Hackett also believed Ross was vague in her allegations against U.S. Steel.

“Plaintiff does not detail any specific damages that she has suffered, nor does she explain how any damages to her property can be traced to the Clairton plant as opposed to other sources of air particulates in the Monongahela River Valley. Instead, she vaguely contends that ‘noxious odors and air particulates’ resulting from Clairton plant operations have ‘interfered with plaintiff’s use and enjoyment of her property, resulting in substantial damages,” Hackett said.

However, Colville rejected this rationale in an April 6 order, explaining the defense’s reliance on precedent in Horne v. Haladay was premature.

“It is too early in this case to determine that the plaintiffs' claims for negligence and trespass are exactly the same as their claim for nuisance. Accordingly, I am denying defendant’s preliminary objection to strike counts II, III and IV of plaintiffs’ complaint,” Colville said.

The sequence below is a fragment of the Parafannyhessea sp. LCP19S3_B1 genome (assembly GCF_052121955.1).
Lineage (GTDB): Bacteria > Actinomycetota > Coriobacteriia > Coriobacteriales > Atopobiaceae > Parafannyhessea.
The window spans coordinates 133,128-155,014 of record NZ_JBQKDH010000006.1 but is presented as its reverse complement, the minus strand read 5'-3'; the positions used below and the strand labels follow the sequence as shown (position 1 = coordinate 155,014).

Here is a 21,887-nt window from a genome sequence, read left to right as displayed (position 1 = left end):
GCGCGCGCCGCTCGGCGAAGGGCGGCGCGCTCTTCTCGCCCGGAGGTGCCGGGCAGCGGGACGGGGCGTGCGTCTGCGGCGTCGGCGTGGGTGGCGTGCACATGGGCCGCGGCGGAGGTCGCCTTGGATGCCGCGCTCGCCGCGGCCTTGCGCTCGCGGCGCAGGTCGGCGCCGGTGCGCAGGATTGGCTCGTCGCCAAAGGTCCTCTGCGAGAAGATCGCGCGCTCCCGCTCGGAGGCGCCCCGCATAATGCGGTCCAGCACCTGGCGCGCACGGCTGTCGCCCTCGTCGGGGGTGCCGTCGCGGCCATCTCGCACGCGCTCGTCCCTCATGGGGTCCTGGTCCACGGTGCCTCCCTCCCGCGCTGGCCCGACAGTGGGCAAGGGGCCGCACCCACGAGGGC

Colville similarly rejected U.S. Steel’s attempt to strike the request for punitive damages from the complaint.

“Defendants contend that plaintiffs have not alleged any facts that demonstrate that defendant acted with an evil motive or with reckless indifference. Plaintiffs have, however, alleged some facts, that if proven, could show that defendant acted with reckless indifference for the rights of others,” Colville stated.

“Plaintiffs allege in their complaint that despite having received many complaints from surrounding residents and having been charged with several violations from the Allegheny County Health Department, defendant has knowingly continued the behavior that resulted in harm to plaintiffs’ properties. These allegations are sufficient at the preliminary objection stage of the case to support a claim for punitive damages."